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VS 2013+

Viewing Return Values

When debugging code that calls methods with return values, it is very useful to be able to quickly determine the values generated. Visual Studio makes this very simple using the Autos pane or the immediate window.

Return Values

With Visual Studio 2012 and earlier versions, it was not straight forward to find the value returned by a method unless that value was assigned to a variable and the variable's value interrogated. Although adding a variable is a simple task, this would interrupt your debugging session, which could decrease productivity.

Visual Studio 2013 fixes this problem with a simple modification to the Autos window and the availability of a special variable that you can use within the Immediate window. To find the return value of a method, step through the code and over the method call, so the line following the method that you wish to interrogate is highlighted. The Autos window will display the return value alongside a description of the method called. To make it easier to spot, an arrow icon indicates a return value.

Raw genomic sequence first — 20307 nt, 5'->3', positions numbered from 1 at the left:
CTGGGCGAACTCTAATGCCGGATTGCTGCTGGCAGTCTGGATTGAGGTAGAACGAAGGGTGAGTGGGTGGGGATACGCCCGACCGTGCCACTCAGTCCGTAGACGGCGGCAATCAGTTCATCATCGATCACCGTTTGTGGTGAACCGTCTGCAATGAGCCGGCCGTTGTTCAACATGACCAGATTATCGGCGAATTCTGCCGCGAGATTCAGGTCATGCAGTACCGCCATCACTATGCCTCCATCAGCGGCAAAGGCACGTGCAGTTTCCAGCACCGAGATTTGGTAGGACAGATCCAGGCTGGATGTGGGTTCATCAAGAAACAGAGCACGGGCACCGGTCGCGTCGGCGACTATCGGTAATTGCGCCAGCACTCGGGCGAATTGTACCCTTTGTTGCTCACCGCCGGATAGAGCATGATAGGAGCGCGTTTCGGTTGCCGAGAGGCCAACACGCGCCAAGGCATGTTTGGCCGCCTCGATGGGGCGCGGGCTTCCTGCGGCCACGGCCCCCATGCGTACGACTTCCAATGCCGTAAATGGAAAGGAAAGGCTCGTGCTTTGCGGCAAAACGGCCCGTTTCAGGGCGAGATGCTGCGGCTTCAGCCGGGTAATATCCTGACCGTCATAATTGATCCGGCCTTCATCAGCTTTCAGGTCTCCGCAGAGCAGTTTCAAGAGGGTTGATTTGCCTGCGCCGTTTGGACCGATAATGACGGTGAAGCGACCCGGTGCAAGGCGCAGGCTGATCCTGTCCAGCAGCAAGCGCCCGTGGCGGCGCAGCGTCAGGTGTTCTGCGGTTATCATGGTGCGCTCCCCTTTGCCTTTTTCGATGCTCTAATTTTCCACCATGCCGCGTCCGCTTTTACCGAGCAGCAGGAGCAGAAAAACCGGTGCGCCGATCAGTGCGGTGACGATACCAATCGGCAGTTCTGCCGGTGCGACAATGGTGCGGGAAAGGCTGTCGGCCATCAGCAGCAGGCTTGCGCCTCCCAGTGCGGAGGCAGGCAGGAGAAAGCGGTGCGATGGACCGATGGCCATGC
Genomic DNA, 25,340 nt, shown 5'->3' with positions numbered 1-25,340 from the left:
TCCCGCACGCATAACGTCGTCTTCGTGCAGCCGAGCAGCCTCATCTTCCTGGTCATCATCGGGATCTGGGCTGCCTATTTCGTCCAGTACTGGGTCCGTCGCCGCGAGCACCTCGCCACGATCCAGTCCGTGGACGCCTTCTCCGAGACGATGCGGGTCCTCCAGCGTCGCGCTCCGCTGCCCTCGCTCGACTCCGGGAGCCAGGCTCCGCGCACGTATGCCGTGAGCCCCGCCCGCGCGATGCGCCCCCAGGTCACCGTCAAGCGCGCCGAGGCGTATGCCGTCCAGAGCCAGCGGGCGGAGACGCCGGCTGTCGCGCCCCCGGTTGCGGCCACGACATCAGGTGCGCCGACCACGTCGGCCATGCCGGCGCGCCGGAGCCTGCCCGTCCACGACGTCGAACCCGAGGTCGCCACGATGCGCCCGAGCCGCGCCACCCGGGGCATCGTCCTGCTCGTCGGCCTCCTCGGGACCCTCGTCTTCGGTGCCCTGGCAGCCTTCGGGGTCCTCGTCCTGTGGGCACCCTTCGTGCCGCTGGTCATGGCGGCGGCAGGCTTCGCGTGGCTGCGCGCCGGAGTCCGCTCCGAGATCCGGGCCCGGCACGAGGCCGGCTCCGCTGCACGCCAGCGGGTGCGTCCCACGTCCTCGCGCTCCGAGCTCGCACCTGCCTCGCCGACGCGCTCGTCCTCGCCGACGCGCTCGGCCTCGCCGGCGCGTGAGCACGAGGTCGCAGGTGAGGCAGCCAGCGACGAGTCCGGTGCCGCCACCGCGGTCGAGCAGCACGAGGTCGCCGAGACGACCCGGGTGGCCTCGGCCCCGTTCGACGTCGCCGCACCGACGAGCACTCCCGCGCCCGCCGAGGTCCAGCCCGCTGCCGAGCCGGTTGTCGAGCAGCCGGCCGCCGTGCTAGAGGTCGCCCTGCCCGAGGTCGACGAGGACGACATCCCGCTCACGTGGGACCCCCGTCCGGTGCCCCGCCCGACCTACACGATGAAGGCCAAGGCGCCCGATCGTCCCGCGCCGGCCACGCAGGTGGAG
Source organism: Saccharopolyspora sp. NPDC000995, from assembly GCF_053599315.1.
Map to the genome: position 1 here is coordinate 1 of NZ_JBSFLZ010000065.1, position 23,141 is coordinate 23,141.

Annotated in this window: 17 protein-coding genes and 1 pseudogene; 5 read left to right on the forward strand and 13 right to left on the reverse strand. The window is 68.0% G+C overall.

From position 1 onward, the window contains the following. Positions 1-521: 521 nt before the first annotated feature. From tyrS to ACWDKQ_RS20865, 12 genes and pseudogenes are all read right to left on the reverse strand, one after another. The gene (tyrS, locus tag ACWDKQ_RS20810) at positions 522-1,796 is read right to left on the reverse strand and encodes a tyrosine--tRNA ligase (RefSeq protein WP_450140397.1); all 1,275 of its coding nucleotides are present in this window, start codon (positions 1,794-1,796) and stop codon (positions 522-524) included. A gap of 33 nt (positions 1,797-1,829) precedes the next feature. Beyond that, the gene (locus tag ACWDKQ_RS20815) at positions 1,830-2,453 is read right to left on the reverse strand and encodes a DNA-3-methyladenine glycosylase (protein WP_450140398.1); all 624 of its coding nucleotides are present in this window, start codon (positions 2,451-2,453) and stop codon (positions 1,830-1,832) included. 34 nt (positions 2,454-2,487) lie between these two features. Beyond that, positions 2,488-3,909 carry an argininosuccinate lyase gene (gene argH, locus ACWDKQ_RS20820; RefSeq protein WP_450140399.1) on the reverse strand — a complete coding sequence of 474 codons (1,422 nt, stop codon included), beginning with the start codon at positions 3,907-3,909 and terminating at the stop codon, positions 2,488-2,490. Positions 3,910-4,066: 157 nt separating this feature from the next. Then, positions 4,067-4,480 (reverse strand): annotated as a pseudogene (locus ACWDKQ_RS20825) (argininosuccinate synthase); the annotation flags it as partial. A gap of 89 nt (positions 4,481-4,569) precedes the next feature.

If you are using the Immediate window, you can find the last return value generated using the $ReturnValue variable. Both ways to obtain the value are shown in the image below. In this case the call to GenerateMessage has been stepped over. The method's result is used directly without being assigned to a variable. The value is shown at the top of the Autos list, which appears at the bottom-left. At the bottom-right, the Immediate window has been used to obtain the value from the variable.

Visual Studio Return Value

The Autos window also works when you make nested calls in a single statement, allowing you to find the return values of all of the methods. You can see this in the second image, below. Each of the three methods executed generates a single row in the Autos list.

Visual Studio Nested Return Values

3 February 2016